Update: Oh! And here's footage of the show. Stephen Colbert sort of sounds like Weird Al, and The Black Belles look like the living scenery from a middle school play. There's also a phantom bass line, but no one appears to be playing bass. Tacky, tacky, tacky. (via Animal)
On Wednesday Chinese dissident artist-activist Ai Weiwei was released after being held for 80 days without ever being formally charged, but having allegedly "confessed to tax evasion and destroying documents." Though unclear at first, the terms of his release have gradually become known: he cannot leave Beijing for a year (so won't attend next week's opening of his photography exhibition at Asia Society, nor see his "Zodiac Heads" sculptures at the Pulitzer Fountain), and he cannot use Twitter.
Usually the Skolimowski anti-hero belongs to no world but the room he’s in, and no time but the present: his actions, at best poses and at worst survival strategies, play as deflections from any coherent personality, and the movies themselves treat workaday routine as a state-manufactured carnival. Skolimowski’s movies are “abstract”—with their heaving rhythms of footsteps and panting, with their faces out of fog and snow—only in their precision: the navigation of a character through a setpiece trudging after a single goal, or better, trudging as long as he can to avoid any confrontation at all. His movies are typically quest narratives that go nowhere.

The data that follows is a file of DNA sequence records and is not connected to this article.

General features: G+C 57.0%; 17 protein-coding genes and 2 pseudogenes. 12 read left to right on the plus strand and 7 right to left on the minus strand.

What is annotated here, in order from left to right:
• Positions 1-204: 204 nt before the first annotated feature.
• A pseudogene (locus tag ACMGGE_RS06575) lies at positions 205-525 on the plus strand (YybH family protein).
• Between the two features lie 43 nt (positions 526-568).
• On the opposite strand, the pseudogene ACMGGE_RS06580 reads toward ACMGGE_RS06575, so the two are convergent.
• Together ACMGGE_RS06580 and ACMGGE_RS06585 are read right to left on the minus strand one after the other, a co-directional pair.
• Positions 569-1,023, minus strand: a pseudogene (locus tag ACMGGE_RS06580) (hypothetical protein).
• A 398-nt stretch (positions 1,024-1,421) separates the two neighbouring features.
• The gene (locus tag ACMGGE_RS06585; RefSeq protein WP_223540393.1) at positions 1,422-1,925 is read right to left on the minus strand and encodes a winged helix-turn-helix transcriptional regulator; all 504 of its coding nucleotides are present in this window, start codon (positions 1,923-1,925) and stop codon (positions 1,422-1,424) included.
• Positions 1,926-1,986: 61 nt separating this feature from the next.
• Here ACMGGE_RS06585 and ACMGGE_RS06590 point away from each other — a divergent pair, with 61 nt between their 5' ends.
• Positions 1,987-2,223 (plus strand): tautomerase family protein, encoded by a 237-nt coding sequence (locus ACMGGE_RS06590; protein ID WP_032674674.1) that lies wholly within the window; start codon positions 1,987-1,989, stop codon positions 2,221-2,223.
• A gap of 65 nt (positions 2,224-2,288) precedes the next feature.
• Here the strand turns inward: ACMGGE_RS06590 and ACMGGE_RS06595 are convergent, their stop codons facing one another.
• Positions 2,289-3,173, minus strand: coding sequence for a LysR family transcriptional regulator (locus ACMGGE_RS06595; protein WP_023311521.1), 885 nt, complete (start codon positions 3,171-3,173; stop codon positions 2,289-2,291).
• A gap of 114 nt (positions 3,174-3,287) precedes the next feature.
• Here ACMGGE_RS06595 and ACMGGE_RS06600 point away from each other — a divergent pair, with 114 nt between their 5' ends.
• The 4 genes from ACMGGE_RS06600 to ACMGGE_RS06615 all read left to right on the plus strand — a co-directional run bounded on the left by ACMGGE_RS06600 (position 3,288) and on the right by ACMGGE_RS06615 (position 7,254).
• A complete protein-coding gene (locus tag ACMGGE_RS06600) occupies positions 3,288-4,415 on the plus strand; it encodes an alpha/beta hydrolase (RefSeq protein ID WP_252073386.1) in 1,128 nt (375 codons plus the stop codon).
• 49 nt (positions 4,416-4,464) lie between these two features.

After bringing his Inside Out project to Park Slope last month, French street art star and TED Prize-winner JR has moved it into the city and taken over the Tony Goldman mural space at Houston and Bowery from Kenny Scharf with his massive photo portrait "Lakota, Dakota Nation.” But Scharf had one last celebrity visitor before his cartoon-faced crowd disappeared...
Ben, I think Pixar's recent strategy has been to expand its audience by making movies for and about the new demographics that they wish to attract. Cartoons, especially well-made ones, will always draw kids and parents, but Up got grandparents to the theater, too; Toy Story 3 brought the young-adult millenials (older cousins? siblings?) who had been children themselves back in 1995. But the Cars franchise? It's for kids only; whatever the studio stands to lose in potential ticket sales it makes up for in merchandising. It's basically a toy commercial, just like Transformers.
Almost exactly a year after rumors first surfaced the stage musical version of the Bonnie Parker and Clyde Barrow story, Bonnie & Clyde, will open on Broadway December 1st. ArtsBeat reports that after premiering at California's La Jolla Playhouse and playing at the Asolo Repertory Theatre in Sarasota, Florida, the Depression-era bank-robbing lovers' will begin previews at the Gerald Schoenfeld Theater on November 4.
Sure, it's nothing like pitting atheists against the families of dead firefighters, but the Brooklyn Paper has hatched another non-feud: between Park Slope and
Greenpoint Williamsburg over which neighborhood has more bike shops!
elvis costello perfomance link (the published one here is not working) http://videos.mediaite.com/video/Elvis-Costello-Radio-Radio-1977
I need a sweet baby
Here's another good drinking song: https://www.youtube.com/watch?v=u1CULMYgUfc